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FC Dallas Shopping List: A Two-Pack of Terrific Trades for the 2022 Attack

The DP names will make the headlines, but FC Dallas needs to solidify the middle of the roster as much as the top.

MLS: FC Dallas at Colorado Rapids Isaiah J. Downing-USA TODAY Sports

After the loss in Vancouver this weekend (and some other results around the league), FC Dallas’ odds of making the playoffs this season fell to 2% from 4%, per 538. Although the club may not (and, to be fair, cannot) have started looking past the post-season to next year, I have. I’ll be pleasantly surprised if they somehow slip in the backdoor of the playoffs, but in the meantime, I’ll be watching for individual performances and thinking about how FC Dallas can rebound in 2022.

Recently, FCD’s performances have been poorer in defense than attack. However, I, like most, chalk that up more to the carousel of injuries back there than to some fundamental deficiency in the roster. Keep some combo of Ema Twumasi, Matt Hedges, Jose Martinez, Nkosi Tafari, Ryan Hollingshead, and Jimmy Maurer healthy and the defense will sort itself out.

On the other hand, with a fun new wad of transfer cash on hand, FC Dallas has the opportunity to parlay this year’s prolific offense into a much higher attacking floor for years to come. The biggest part of that plan will be finding new, high-level starters at ST and on the wing, but today I will propose two relatively cheap, lower-profile moves that will substantially improve FCD’s chances of fielding a quality attack into the middle of the decade.


Premise 1: FCD will be in need of strikers for 2022

  • Ricardo Pepi will probably leave this offseason for many millions of dollars;
  • Franco Jara is old, and, while details of his deal were never made public, 2022 may be his third and final guaranteed year;
  • Jesus Ferreira has turned out to be a very nicely productive player in a #10ish position, which means that, while FCD could move him to ST next season, it may not be optimal;
  • Those three points mean there is only one, aged option at ST for 2022 prior to any additions;
  • Are other additions likely?

- If Pepi leaves, FCD should absolutely buy a DP ST;

- This guy Gabriel that NTSC signed on loan from Portugal got into Eric Quill’s graces very quickly, but seems to have fallen down the pecking order a bit;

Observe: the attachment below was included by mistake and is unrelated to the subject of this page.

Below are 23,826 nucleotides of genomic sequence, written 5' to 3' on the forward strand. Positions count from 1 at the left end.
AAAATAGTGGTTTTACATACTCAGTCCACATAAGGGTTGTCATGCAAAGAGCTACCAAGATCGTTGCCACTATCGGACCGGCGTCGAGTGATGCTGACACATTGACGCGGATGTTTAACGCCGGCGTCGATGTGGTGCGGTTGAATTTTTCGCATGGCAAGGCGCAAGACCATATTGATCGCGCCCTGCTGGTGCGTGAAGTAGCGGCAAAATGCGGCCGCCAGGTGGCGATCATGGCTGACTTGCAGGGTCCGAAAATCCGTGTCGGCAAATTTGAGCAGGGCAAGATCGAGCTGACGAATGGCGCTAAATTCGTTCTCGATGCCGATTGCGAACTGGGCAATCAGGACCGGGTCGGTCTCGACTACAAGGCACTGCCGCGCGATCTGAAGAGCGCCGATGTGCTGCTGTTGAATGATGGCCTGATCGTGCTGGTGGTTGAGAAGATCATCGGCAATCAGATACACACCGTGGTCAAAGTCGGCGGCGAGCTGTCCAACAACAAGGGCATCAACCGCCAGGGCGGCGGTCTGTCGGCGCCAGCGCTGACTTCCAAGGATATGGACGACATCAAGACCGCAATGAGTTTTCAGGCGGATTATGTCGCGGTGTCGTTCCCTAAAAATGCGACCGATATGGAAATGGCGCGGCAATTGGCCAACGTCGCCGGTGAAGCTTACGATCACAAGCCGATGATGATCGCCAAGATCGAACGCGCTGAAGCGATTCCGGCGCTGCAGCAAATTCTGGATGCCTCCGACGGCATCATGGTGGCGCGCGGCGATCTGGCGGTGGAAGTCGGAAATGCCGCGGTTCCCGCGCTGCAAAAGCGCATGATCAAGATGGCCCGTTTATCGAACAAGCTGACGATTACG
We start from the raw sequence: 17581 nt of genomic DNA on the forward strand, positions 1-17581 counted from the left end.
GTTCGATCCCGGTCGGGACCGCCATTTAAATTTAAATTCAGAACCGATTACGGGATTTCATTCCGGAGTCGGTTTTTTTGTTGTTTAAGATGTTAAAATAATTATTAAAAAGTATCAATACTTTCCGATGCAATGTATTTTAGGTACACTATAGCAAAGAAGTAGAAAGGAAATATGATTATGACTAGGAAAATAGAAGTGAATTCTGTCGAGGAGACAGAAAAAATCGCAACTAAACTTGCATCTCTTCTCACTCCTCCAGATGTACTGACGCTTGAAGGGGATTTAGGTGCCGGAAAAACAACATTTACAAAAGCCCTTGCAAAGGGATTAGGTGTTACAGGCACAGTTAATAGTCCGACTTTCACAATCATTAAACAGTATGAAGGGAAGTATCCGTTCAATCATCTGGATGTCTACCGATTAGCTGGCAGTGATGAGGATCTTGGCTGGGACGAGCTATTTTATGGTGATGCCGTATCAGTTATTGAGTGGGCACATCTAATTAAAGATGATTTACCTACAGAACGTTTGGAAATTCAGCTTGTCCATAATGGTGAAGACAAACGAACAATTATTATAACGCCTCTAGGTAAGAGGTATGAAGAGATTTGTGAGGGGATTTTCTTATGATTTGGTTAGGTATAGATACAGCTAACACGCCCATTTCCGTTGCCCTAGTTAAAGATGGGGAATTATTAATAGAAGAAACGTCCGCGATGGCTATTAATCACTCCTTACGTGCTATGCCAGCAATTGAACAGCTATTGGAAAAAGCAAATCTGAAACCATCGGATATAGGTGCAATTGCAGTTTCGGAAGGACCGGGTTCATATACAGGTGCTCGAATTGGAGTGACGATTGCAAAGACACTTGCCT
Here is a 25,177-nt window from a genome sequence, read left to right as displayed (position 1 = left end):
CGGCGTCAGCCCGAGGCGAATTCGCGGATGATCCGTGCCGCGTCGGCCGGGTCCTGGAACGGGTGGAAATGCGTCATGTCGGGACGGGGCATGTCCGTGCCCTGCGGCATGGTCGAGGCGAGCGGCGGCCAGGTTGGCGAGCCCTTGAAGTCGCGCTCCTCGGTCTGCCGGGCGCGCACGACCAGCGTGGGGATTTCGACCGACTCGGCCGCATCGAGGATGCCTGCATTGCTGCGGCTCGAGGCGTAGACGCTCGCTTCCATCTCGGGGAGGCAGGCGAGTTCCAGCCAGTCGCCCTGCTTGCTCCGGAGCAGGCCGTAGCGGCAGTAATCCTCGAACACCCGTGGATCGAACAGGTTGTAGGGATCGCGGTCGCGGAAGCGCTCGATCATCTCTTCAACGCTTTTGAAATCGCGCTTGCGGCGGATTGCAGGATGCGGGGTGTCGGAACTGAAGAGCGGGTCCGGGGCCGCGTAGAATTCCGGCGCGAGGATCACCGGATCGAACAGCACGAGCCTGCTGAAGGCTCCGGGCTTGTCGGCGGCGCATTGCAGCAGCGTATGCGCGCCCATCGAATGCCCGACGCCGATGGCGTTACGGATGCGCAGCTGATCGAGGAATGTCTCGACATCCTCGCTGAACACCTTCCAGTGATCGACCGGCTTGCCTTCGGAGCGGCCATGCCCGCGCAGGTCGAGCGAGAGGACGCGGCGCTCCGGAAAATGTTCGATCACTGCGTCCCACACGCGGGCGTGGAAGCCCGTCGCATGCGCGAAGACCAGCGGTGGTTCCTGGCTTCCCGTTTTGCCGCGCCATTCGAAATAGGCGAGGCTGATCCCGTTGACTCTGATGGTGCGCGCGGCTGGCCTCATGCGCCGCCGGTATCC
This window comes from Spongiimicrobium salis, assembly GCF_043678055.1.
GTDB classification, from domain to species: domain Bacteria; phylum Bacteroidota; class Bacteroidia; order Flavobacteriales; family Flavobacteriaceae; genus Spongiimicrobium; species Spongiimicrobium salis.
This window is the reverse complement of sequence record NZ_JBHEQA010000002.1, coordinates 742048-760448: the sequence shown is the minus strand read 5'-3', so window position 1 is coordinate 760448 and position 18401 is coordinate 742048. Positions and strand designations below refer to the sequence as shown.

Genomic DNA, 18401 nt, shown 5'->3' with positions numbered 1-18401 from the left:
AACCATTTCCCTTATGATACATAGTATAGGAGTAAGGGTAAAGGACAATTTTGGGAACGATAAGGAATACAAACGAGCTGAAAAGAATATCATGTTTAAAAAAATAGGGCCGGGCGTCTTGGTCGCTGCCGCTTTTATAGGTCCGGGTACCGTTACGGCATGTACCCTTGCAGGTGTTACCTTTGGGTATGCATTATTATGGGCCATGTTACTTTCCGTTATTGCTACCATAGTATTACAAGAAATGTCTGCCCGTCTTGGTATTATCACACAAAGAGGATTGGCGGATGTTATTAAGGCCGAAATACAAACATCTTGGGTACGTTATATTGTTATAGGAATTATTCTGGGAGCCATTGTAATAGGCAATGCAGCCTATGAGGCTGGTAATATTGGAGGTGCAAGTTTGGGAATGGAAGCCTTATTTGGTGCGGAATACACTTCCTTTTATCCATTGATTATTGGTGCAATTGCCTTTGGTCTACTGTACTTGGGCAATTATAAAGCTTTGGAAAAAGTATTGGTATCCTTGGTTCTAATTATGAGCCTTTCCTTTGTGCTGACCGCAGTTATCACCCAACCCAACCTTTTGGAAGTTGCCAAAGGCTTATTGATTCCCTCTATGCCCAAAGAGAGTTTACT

• While FC Dallas has gotten by with only two strikers in 2021, you really shouldn’t bank on perfect health at such an important position; they must roster three #9s.

Premise 2: FCD will have a surplus of CMs again

  • Quignon and Edwin Cerrillo will be back at the very least;
  • Bryan Acosta, though at the end of his third year with FCD, seems like a prime candidate to be re-signed to a TAM deal to open up a DP slot and keep playing for the club for another few years; a mid-six-figures contract for a player who I rate as an above-average MLS CM who’s also apparently a good guy in the locker room is totally reasonable, in my humble opinion;
  • Paxton Pomykal should absolutely be moved back into the middle too;
  • Twumasi is making a strong case for a new contract as a utility guy, and he’s shown he’s more than capable cover in midfield on several occasions;
  • For 2022, then, in my opinion, Servania would be:

- Third-string in the more progressive deep midfield role behind Acosta and Pomykal; and

- Reasonably expensive (~$250k annually) for someone who wouldn’t play much outside of injury crises or hefty international windows;

  • Maybe you can sign someone like Blaine Ferri on a minimum deal if you need deep midfield depth - find 90% of Servania for 40% of the cost.
Syndication: The Tennessean George Walker IV / via Imagn Content Services, LLC

Premise 3: Nashville SC will have a surplus of strikers

  • At the very least in 2022, they’ll have:

- CJ Sapong, coming off the back of a very nice little season where he’s been a top scorer league-wide;

- And Ake Loba, a new DP from Liga MX;

  • It’s also possible they’ll have Jhonder Cadiz, another DP who has also been very good in more limited minutes, and for whom Nashville has a buy-option on a loan ending this year;
  • Daniel Rios, despite producing quite a bit in his few opportunities, would be fourth-favored for a team that normally uses one striker at a time.

Premise 4: Nashville has need of long-term signings at CM

  • Dax McCarty is 34 and has played a ton of minutes for them in 2021;
  • Anibal Godoy is 31 and has played a ton of minutes for them in 2021;
  • Brian Anunga is 26 and their primary backup for that spot;
  • The only other name on the CM depth chart is Matt LaGrassa, 28, who they took up from USL to MLS with them and has played about 800 minutes over the club’s first two years.

Premise 5: Daniel Rios is good, and similar to recent FCD strikers

  • You may remember Daniel Rios, 26, as the other unknown to pop up with all the MVPs and Golden Boot winners when I looked at Pepi’s game last winter;
  • Before moving up to MLS with Nashville, he was a two-time 20-goal-scorer in USL with two different clubs;
  • He’s from Mexico (a former MEX YNT regular) and he holds a green card, so he won’t take an international slot;
  • When his team has the ball, he closely resembles the FCD model for a striker from recent years, with all of Kobra, Jara, and Pepi popping up as close comparables per FBref: big, physical, and good at finding service in the box;
  • With the ball, the stats leave little doubt that Rios is a starter-level MLS player, of quality similar to late-2019 Kobra;
  • One key question: Nashville asks different things of its strikers defensively than FCD, but Rios is not super active defensively – can he do more to work inside of FCD’s press?

Premise 6: Servania is good and might offer a nice balance to Anunga for the next-gen Nashville midfield